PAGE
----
15 months ago, Robert McHugh predicted this:
[The Dow] can be expected to drop to about the start of the pattern, at a minimum, meaning into the 9,000s over the intermediate-term... It is looking increasing likely to us that world central banks will choose hyperinflation rather than nominal decline in stock indices, which will force precious metals prices to rise sharply.
In gold-price terms, McHugh's Dow prediction came true on January 22 this year. Now it's come true in nominal terms, too (9,153.22 at 13:04 ET today) (UPDATE: 8.731.87 at 15:41).
It seems McHugh is an adherent of the Elliot Wave principle. Wikipedia gives a criticism of the theory:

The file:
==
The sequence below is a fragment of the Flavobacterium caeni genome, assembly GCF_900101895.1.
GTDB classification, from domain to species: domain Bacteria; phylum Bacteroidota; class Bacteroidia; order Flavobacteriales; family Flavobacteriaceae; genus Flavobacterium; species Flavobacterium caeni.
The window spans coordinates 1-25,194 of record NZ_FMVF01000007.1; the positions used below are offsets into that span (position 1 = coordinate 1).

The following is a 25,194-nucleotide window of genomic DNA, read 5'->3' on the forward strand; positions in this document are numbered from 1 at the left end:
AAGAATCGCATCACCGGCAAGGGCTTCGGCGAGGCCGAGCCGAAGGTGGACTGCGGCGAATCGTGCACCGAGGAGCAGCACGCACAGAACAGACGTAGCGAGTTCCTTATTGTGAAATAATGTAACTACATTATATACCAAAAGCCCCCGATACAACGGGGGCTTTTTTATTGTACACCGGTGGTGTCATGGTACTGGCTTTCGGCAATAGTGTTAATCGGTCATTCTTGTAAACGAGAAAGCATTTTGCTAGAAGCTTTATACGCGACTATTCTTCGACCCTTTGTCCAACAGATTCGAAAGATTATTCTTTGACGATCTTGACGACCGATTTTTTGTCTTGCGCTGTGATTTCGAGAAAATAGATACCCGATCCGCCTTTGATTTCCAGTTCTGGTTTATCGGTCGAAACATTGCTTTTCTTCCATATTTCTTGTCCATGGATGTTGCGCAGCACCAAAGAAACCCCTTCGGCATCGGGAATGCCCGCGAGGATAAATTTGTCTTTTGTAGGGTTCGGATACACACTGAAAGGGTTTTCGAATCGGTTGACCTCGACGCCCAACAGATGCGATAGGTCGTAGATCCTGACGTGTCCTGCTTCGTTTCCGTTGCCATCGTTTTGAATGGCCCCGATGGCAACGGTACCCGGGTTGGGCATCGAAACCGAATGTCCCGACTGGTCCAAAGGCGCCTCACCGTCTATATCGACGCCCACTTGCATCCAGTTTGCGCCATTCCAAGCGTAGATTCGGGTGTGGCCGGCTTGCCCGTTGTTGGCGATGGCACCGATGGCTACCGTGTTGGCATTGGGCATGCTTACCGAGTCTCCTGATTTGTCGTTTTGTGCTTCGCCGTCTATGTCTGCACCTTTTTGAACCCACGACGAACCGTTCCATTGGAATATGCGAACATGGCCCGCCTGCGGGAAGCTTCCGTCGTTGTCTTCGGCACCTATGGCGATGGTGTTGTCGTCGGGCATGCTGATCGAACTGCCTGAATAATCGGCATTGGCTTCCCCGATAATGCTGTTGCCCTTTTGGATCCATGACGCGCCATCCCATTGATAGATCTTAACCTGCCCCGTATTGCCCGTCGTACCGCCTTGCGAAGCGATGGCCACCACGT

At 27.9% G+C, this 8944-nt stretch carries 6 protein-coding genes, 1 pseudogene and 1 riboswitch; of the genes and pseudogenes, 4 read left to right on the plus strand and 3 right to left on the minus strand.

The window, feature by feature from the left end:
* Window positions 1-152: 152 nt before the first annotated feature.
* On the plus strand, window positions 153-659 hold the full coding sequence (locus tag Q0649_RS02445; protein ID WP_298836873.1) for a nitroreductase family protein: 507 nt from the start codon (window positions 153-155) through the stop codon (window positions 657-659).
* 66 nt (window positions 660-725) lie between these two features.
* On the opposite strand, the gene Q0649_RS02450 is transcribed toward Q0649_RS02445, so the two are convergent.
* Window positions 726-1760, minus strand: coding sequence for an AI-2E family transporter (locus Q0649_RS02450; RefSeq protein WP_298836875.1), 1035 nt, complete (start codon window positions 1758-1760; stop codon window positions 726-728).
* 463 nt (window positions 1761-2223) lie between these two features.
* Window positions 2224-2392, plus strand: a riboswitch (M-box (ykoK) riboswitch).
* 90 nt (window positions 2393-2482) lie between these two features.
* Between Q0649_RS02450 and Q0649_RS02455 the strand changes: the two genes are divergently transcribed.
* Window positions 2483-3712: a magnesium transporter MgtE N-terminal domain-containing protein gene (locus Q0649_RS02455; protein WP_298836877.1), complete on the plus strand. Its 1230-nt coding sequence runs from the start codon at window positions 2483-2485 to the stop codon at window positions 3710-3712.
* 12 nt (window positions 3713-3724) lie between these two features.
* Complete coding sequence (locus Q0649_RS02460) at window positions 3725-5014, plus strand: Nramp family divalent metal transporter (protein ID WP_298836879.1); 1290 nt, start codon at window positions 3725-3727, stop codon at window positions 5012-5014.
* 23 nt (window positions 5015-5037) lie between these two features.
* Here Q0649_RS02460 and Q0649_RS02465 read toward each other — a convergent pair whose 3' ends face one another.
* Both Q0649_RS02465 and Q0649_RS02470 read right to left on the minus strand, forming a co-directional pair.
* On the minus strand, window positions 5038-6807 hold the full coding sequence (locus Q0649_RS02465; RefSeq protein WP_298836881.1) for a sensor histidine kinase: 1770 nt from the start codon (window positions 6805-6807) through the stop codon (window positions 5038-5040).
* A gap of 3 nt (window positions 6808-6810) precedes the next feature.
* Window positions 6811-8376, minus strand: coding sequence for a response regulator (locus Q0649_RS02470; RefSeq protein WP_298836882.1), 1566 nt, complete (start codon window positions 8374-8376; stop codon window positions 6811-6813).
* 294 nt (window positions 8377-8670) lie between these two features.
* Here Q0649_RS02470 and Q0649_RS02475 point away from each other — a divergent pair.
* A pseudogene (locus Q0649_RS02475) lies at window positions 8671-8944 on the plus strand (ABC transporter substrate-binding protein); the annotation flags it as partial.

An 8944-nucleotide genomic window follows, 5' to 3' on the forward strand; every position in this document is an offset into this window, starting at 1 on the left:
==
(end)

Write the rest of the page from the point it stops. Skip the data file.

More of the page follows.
The premise that markets unfold in recognizable patterns contradicts the efficient market hypothesis, which says that prices cannot be predicted from market data such as moving averages and volume. By this reasoning, if successful market forecasts were possible, investors would buy (or sell) when the method predicted a price increase (or decrease), to the point that prices would rise (or fall) immediately, thus destroying the profitability and predictive power of the method. In efficient markets, knowledge of the Elliott wave principle among investors would lead to the disappearance of the very patterns they tried to anticipate, rendering the method, and all forms of technical analysis, useless.
I think one could riposte that events have demonstrated that the efficient market does not exist.